In an action block, any call to yyerror() is interpreted by the generator as a string that is invalid, and should not be generated. In the unaction block, m_error_occurred will be true if the action block resulted in an invalid string. Here's how you might use this to add a constraint on the generated strings:

  // nonterminal and rule_1 have a return type of string*
  nonterminal : rule_1 "constant string"
    if (*$1 == "foo")
      yyerror("foo is not allowed!");
      global_count += $2;  // <--- Only increment for valid strings
      $$ = new string(*$1);

    delete $1;
    if (!m_error_occurred) // <--- Only decrement for valid strings
      global_count -= $2;

Terminal Generator File

The terminal generator file specifies the productions for terminals (which would be tokens in LEX). The generator supports a number of features for limiting the generation, as described below. The format is loosely based on that of LEX. The major change is that the only code that can be in the {...} blocks is a return statement for the token.

For obvious reasons, generating an unbounded number of possible strings for a regular expression is infeasible. Therefore, the programmer must provide one of several specifications for each terminal that tell the generator how to generate its strings.


The most simple specification is a constant string, which will replace the terminal wherever it appears in the generated string. For example:

  "=" return EQUAL;

You may also use constant strings in the language grammar file. They will be automatically replaced with "virtual terminals" having a simple string specification.


If there are several possibilities for a terminal, you can use the syntax "(alt1|alt2)" to specify them. for example:

  ( "+" | "-" | "*" | "/" ) {
    return OPERATOR;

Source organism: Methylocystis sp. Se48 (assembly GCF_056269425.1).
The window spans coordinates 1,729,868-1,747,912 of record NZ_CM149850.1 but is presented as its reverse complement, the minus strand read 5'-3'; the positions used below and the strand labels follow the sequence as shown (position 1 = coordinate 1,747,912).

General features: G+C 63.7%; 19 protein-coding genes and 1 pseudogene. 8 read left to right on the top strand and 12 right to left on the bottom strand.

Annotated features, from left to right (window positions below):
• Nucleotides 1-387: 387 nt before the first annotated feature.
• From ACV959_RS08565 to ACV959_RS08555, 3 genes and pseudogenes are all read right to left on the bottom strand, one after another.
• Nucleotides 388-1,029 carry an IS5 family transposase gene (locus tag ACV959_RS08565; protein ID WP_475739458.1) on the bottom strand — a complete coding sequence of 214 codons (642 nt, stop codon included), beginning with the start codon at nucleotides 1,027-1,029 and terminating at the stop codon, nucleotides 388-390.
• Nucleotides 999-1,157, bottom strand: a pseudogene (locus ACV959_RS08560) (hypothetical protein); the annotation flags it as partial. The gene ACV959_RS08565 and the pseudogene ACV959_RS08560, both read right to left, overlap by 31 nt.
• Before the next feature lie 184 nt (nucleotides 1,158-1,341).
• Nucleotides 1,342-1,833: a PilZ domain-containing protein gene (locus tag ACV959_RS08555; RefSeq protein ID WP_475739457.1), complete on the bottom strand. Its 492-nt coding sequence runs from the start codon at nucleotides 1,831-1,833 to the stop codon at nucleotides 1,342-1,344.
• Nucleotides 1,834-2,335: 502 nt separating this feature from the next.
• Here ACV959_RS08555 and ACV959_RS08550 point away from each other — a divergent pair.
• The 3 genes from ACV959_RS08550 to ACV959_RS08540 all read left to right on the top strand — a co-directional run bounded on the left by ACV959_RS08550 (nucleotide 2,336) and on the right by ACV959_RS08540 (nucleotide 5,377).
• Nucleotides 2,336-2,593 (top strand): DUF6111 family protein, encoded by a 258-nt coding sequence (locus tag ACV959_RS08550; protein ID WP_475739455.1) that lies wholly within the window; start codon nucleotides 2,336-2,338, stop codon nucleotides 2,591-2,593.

This example also demonstrates an alternative form for the return statement. During generation, the OPERATOR terminal will be replaced with each of the alternatives, creating four times as many output strings.

Equivalence Classes

If an alternation is enclosed in square brackets, then the alternatives are considered to be interchangeable. This means that strings which differ only in terms of which alternative was chosen will not be printed. However, strings which utilize multiple alternatives will still be generated.

This is useful when generating terminals such as variable names:

  [ "x" | "y" ] return VARIABLE;

Consider a language grammar containing the following:


Without the equivalence class, the following strings would be generated:


With the equivalence class, the following strings will be generated:


Since x and y are part of the same equivalence class, x+x is the same as y+y. Similarly, x+y is the same as y+x.

Equivalence Generators

If the terminal specification is an equivalence containing one literal string containing one "#" character, then the generator will create strings as needed, replacing the "#" character with 1, 2, 3, etc. Use "\#" if you want a literal "#" character in the produced string.

This is useful when generating an unlimited number of terminals such as variable names:

  [ "var_#" ] return VARIABLE;

Consider a language grammar containing the following:


With the equivalence generator, the following strings will be generated:


You can think of this feature as an "infinite equivalence class".


David Coppit, <david@coppit.org>, http://coppit.org/


Parse::Yapp, YACC, Bison, LEX, FLEX